Grains this week trended slightly lower as concerns over crop potential and slowing sales muted any bullish headlines coming from new USDA acreage reports.
Canola and oats were down 0.45% and 0.5% respectively compared to a week ago while corn and wheat lost 1.1% and 1.7% each. The soybean complex took the biggest hit though, with soyoil down 1.5% from last Friday’s close, soybeans down 1.75% week-over-week, and soymeal losing 2.3% of its value. While soybeans make financial sense to plant in 2017/18 across America, many traders continue to acknowledge that corn has always been the traditional crop for the U.S. farmer and is the USDA accounting for this?
Said acreage estimates came out from the USDA at their annual Outlook Forum and without disappointment, a lot of soybeans are going in. Last year the American farmer planted 83.6 million acres of soybeans but this coming season, that number is expected to jump 5.5% to 88 million (trade was expecting 88.3 million acres). Where are those acres coming from?
Quite simply, corn and wheat. U.S. corn acreage is expected to drop 4.3% from the 94 million last year to 90 million in 2017/18. For wheat, total acreage is expected to drop significantly by 8.3% year-over-year to 46 million, with most of the decline coming in winter wheat acre reductions. From a price point perspective, the U.S.D.A. is forecasting an average value of $9.60 USD / bushel for soybeans, $3.50 for corn, and $4.30 for wheat.
Goldman Sachs thinks that higher soybeans prices won’t happen as they’re expecting a return to more normalized corn-to-soybean price ratio with corn prices staying where they are and beans falling back to $8.85 USD / bushel on the March 2018 contract). Rabobank is a bit more optimistic as they think soymeal will continue to enjoy strong demand in the U.S. and elsewhere. Conversely, it’s worth noting that another soybean byproduct, soyoil, touched a 5-month low this week and the next line of support is 31.5¢/lbs, albeit with palm oil prices forecasted to be much lower in the second half of 2017, that line might be even lower.
In Brazil though, the recent rains in Brazil are hurting the pace of combining, which is creating some quality issues for the crop coming off, but also creating logistical nightmares – it’s hard to go whatever way you’re supposed to when the “highways” are literally dirt. Brazilian soybean producers continue to wait on a weaker Real or something else that’s going to push prices higher again as they remain less sold than they were a year ago and are selling only what they need to, to cover costs. With the harvest likely getting closer to 30% by this weekend (well ahead of the average pace), there’s still a fair amount of beans that are available for sale.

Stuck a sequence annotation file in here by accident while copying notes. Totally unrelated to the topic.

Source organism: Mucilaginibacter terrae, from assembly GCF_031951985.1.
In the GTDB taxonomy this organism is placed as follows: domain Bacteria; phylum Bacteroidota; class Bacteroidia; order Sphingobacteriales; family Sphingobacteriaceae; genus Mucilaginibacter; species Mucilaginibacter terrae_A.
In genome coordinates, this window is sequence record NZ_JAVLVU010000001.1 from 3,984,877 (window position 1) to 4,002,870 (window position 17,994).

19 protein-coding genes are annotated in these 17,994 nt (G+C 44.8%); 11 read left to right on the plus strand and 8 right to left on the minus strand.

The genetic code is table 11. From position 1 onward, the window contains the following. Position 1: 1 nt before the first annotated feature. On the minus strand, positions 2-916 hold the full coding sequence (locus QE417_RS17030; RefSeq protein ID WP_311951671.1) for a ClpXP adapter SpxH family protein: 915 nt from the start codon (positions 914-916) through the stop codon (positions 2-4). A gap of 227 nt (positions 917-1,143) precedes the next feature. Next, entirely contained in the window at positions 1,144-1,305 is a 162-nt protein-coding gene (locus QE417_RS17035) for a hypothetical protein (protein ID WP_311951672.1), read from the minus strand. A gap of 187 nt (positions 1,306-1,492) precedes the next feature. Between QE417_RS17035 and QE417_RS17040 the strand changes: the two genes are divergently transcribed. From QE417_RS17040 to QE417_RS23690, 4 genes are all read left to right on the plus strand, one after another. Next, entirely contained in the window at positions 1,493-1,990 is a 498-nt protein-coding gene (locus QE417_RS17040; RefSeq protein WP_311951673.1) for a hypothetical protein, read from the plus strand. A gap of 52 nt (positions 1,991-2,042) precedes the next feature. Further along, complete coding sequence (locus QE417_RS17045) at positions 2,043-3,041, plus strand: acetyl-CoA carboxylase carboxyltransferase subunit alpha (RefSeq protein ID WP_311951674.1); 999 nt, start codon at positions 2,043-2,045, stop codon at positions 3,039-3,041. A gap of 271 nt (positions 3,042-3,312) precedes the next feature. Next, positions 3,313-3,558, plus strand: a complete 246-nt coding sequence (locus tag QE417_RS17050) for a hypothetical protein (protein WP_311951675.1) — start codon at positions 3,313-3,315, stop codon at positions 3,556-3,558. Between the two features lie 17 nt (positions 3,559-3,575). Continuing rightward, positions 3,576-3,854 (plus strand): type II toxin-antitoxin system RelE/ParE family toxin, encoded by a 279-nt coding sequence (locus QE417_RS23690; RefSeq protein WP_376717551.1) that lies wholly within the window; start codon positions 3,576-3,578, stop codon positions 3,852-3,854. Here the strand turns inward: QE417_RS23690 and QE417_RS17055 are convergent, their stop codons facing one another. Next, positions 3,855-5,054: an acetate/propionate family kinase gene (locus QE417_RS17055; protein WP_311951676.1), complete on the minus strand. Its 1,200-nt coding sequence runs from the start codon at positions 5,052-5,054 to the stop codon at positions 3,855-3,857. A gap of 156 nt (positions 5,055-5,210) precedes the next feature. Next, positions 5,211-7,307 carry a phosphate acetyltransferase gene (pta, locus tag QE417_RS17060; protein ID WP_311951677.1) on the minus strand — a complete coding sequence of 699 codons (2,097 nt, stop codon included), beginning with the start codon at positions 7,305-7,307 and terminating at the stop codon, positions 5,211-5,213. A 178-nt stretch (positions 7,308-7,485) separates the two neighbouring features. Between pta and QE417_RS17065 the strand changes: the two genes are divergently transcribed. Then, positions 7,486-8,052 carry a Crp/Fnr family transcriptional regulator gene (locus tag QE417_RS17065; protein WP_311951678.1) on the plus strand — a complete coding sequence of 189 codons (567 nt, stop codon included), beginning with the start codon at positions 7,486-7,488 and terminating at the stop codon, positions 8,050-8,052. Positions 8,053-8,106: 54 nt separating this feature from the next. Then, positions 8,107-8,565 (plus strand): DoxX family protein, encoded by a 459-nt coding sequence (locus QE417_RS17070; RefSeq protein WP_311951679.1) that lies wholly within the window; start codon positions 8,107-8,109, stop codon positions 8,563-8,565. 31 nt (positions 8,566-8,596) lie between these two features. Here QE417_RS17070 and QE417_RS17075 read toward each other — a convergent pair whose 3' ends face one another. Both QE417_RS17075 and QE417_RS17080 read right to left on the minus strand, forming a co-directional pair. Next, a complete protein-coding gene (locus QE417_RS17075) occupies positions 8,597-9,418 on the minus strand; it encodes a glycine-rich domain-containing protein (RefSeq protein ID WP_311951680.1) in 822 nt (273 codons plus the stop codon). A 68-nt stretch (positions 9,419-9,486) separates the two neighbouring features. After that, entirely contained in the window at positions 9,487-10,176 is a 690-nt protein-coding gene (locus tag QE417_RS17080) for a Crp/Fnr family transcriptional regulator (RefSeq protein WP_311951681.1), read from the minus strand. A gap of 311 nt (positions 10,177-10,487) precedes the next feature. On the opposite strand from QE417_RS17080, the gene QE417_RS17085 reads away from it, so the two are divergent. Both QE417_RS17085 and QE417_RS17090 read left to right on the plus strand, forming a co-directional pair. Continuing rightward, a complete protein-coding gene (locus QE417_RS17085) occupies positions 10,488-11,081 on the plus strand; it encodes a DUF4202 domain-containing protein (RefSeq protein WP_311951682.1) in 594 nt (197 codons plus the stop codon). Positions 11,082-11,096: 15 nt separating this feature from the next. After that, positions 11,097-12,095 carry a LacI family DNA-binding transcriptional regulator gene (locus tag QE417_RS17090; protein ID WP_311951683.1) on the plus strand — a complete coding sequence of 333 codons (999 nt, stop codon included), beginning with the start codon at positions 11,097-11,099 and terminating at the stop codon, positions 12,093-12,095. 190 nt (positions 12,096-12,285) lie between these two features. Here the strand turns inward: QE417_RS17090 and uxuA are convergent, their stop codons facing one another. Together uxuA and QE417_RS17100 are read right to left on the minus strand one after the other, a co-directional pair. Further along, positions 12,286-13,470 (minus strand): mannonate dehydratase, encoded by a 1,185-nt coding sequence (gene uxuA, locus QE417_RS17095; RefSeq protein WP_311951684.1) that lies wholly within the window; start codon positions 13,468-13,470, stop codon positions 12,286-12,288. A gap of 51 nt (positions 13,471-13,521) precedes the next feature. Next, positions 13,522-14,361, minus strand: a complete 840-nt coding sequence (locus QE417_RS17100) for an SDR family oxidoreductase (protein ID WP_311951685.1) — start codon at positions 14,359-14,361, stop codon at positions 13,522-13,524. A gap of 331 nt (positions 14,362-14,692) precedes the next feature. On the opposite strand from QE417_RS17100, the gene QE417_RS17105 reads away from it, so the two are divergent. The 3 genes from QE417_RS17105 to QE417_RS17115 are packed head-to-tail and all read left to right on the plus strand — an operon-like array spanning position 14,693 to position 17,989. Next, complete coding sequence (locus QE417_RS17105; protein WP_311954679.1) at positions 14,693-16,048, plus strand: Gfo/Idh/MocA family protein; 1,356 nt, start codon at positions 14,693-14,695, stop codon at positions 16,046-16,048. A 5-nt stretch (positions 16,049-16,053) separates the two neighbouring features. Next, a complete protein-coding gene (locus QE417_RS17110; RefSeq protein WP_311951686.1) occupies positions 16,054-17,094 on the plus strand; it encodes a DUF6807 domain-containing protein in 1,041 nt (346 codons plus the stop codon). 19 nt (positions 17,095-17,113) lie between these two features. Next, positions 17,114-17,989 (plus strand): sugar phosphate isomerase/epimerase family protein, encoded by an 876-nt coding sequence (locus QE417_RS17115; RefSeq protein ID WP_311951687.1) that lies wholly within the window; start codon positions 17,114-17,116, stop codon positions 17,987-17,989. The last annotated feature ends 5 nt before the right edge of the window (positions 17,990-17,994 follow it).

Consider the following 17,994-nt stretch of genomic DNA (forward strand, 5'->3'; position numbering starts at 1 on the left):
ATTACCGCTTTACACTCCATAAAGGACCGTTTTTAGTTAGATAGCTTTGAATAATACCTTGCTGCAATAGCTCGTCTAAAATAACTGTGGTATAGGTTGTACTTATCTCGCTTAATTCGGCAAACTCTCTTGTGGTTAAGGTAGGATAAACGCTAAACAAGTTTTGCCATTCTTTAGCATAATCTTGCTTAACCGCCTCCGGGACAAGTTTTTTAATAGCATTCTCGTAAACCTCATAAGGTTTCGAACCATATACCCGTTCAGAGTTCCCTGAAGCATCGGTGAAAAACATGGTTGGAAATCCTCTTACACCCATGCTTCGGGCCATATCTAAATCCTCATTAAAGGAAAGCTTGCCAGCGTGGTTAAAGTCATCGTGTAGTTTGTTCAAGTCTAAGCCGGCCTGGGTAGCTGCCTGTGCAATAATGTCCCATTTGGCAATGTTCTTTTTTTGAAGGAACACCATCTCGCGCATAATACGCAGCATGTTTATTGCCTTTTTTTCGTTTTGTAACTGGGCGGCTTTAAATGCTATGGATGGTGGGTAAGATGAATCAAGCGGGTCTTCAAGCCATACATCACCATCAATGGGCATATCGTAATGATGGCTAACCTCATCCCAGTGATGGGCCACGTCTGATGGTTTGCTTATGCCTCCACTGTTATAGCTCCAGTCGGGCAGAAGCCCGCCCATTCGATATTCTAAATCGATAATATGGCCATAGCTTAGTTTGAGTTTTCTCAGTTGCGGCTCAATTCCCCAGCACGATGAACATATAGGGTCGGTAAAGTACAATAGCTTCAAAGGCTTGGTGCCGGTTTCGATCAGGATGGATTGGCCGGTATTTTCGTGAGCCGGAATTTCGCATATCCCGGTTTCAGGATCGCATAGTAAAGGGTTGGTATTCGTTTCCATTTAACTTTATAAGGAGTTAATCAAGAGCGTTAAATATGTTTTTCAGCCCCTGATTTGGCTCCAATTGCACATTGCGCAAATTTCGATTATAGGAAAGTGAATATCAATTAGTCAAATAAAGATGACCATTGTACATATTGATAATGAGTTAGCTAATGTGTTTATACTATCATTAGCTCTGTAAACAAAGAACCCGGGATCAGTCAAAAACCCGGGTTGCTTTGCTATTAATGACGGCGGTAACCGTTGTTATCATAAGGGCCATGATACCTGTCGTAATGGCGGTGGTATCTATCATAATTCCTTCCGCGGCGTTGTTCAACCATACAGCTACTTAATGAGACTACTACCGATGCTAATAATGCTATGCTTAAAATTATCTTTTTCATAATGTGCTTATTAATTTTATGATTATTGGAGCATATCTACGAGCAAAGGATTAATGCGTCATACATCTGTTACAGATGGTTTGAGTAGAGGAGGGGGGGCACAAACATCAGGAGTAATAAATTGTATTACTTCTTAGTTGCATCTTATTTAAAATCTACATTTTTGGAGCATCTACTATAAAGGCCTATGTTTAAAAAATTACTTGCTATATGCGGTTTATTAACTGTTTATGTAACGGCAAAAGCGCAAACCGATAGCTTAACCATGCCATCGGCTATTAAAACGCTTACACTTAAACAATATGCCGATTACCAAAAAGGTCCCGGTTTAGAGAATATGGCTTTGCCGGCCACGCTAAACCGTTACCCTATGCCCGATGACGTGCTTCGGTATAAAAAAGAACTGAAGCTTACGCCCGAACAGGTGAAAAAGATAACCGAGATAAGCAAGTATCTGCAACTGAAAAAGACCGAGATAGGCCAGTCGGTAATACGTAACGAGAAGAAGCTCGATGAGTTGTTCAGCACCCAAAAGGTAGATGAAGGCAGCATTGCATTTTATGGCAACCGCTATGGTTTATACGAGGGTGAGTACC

The International Grains Council also came out with some new forecasts, highlighted by some changes in specific countries but, aggregately, not much difference. Expectations are that you’ll see lower acres in places like Russia and Canada thanks to profitability concerns, but global production is forecasted by the IGC to only fall 2% in 2017/18 from the 2016/17 crop of 735 million tonnes. Also of note is that the 2016/17 global wheat carryout was raised to a record 236 million tonnes, mainly because of the surprising crops coming out of the southern hemisphere (AKA Australia and Argentina).
Global corn ending stocks are also pegged at a record by the IGC at 224 million tonnes, which would technically be up 14 million tonnes or 6.4% year-over-year, but because acreage is expected to fall by 1% in 2017/18 to 450 million acres worldwide, leading to a production of 1.023 billion tonnes (down 3% from 2016/17). 2017/18 global soybean acreage is forecasted by the IGC at 304 milloin acres globally, while canola/rapeseed acres are expected to climb 4% year-over-year (mainly thanks to Canada and Australia) due to better returns compared to other crops.